Whenever possible, put the load on your bike. Put on a rear rack, then use panniers, milk crates, bungee cords, whatever, to make your bike your mule. This also lowers your center of gravity (CG), making you a lot more stable and the bike will handle much easier.

    Carrying weight as you propose moves your CG way high, and you're a lot more likely to tip over, as well as making your bike handle like a greased pig. That's all before we think about the strain on your back, packing all that load...

    Tom

  5. #5
    Ovaries on the Outside
    Reputation: umarth's Avatar
    Join Date
    Dec 2007
    Posts
    4,361
    My only problem with the backpack is that it gets my back sweaty. It doesn't bother me to have a heavy backpack, even with my current back problem....

  6. #6
    mtbr member
    Reputation:
    Join Date
    Aug 2008
    Posts
    428
    Saddle pressure is going to catch up with you as well. If you plan on doing extended rides with a lot of gear, I would recommend panniers.

  7. #7
    mtbr member
    Reputation:
    Join Date
    Aug 2008
    Posts
    101
    Great stuff guys thanks I'll snag a nice bike mounted carrying system in a couple of weeks here then. I rode about 14 miles yesterday with the bag filled with about 20lbs of crap.. I mostly noticed an increase in saddle sore. Although I took a nice run through an empty(and long ago abandoned) farm field on the way home and that seemed to help as I was off the seat for semi-long periods.

    Thanks again everybody

  8. #8
    mtbr member
    Reputation:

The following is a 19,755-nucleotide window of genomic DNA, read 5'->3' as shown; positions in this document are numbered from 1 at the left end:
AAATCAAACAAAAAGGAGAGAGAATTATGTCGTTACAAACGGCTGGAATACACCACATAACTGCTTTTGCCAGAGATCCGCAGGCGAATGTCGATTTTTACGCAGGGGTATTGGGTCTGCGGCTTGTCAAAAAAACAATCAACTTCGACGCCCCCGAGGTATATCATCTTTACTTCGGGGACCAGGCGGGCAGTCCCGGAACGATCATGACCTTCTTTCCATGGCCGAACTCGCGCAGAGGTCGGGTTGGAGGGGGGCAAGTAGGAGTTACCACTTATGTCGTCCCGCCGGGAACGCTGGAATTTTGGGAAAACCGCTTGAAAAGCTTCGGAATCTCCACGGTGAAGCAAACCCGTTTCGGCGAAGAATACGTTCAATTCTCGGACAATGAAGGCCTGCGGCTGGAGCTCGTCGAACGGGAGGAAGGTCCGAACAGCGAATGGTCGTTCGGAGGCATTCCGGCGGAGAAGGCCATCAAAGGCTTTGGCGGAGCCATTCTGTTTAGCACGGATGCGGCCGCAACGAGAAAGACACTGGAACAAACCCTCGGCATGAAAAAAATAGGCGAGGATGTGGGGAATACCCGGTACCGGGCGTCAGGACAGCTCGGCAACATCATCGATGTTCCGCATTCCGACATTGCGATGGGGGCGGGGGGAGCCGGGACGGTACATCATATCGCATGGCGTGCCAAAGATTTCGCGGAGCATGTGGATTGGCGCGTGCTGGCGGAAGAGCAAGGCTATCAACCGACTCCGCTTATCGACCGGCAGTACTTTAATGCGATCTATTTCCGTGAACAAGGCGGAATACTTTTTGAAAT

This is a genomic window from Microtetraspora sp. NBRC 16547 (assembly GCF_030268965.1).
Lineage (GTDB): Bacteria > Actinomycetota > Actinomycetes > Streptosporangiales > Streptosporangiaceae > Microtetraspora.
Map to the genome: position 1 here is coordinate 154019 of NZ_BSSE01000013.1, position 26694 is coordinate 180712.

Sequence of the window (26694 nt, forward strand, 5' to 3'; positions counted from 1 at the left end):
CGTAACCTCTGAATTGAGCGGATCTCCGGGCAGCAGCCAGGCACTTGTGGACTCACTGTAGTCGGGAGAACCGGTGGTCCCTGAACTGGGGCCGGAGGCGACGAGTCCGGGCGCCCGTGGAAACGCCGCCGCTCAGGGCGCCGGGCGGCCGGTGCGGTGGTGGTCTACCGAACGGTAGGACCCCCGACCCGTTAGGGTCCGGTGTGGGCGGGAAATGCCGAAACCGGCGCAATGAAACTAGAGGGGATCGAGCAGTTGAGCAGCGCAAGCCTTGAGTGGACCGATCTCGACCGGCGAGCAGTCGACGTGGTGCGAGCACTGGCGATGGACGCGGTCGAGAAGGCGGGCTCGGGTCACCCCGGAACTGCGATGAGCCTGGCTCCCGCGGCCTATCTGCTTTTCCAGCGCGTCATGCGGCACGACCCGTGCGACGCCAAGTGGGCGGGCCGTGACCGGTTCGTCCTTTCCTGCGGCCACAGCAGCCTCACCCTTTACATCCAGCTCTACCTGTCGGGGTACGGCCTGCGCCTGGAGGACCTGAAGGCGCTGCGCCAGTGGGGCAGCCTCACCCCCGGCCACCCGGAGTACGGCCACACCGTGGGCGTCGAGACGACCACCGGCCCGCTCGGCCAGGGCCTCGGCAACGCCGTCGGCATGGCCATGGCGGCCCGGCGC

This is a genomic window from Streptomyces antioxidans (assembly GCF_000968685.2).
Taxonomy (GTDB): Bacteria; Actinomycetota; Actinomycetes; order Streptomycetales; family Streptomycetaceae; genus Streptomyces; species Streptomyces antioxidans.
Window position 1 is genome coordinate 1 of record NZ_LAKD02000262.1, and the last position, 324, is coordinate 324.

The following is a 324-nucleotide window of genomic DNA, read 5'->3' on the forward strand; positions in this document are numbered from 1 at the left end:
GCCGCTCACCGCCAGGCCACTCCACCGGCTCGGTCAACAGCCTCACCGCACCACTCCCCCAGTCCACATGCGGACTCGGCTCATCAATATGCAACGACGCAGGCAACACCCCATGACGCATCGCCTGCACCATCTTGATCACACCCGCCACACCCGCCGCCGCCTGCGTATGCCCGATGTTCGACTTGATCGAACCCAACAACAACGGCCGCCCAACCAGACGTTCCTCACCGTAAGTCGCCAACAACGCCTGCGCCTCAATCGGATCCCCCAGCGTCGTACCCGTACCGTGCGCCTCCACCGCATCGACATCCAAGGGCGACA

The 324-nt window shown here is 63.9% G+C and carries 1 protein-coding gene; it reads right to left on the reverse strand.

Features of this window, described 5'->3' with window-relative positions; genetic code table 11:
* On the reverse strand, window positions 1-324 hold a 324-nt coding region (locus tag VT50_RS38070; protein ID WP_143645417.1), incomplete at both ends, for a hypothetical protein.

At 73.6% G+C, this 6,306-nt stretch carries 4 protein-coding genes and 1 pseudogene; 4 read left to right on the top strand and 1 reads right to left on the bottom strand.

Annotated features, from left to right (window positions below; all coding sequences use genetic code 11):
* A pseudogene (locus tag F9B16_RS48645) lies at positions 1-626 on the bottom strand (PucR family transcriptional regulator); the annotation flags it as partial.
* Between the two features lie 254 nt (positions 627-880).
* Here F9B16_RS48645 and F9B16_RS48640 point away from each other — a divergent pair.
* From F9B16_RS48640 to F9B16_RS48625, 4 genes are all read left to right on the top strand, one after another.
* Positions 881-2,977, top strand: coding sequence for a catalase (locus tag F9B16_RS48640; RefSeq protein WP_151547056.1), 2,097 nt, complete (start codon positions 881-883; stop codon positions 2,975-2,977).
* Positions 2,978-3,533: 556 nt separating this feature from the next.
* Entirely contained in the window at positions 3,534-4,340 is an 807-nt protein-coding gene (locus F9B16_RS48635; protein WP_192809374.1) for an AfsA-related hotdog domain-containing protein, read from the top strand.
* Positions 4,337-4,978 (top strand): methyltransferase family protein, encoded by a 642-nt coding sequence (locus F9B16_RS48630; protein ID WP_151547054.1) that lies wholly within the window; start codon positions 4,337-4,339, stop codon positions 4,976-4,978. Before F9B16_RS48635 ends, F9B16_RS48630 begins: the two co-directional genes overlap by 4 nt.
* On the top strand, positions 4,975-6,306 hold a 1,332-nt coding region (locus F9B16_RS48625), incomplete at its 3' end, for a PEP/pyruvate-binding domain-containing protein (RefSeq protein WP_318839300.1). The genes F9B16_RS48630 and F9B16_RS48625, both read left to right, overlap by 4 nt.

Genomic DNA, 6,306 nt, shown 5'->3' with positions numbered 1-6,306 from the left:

Join Date
    Apr 2007
    Posts
    96
    Myself i use a backpack and have for years. Sometimes I must have around 50lbs of stuff in it and while sometimes i get a sort of pinched nerve in my sholder where the strap goes my back is still fine. I guess everyone is different.

  9. #9
    PM Me for Wood Fenders
    Reputation: TrekJeff's Avatar
    Join Date
    Oct 2006
    Posts
    1,001
    Not quite the setup you have, but when I commuted with my laptop back pack I would loosen the shoulder straps and allow the weight to rest more on the waist strap. This helped a lot, lowing the feel of the weight, but still felt a bit strange when riding over 12 miles.

    Now I roll with a rear rack and panniers. The rack I've had for over two years and 1300 miles is now on sale at Nashbar. Compared to higher priced racks, this one kicks azz. The apnniers themselves...there's so many different styles, find one that suits.
    The wood is being bent! Let me know what you need!

  10. #10
    mtbr member
    Reputation:
    Join Date
    Aug 2008
    Posts
    101
    Really appreciate the link TrekJeff I was trying to find a nice cheap deal for one. I could hook my bag on there and bungie it down.

    Thanks again!

  11. #11
    mtbr member
    Reputation:
    Join Date
    Aug 2008
    Posts
    428
    If you aren't running fenders, the racks with the flat metal piece running down the middle are a nice option. They keep all the road spew off your backside.

    Trek, Blackburn and several others make them.

    Here's one for $20. I've never used it tho.

  12. #12
    HTFU and Ride
    Reputation: coachjon's Avatar
    Join Date
    Jun 2007
    Posts
    1,218
    i use an osprey transit for my 10 mile commute and it is pretty comfy. especially when i can leave my computer at home! it is a messanger style bag and i let it rest on my lower back. i couldn't imagine carrying the same weight up on my shoulders and upper back. i am very intrigued by a rack and some seal line panniers though...hmm.
    Winter is coming.

  13. #13
    Huge Bike Guy Person Man
    Reputation:
    Join Date
    May 2008
    Posts
    85
    glad i happened across this thread!

    i was about to pull the trigger on >>> http://oakley.com/pd/5473

    would the same problems the OP is having apply? it is a mtb bag, i'd figure they would have thought about these things and attempted to solve the problem. only a 5 mile commute, not like it would matter much i'd think.

Posting Permissions

  • You may not post new threads
  • You may not post replies
  • You may not post attachments
  • You may not edit your posts
  •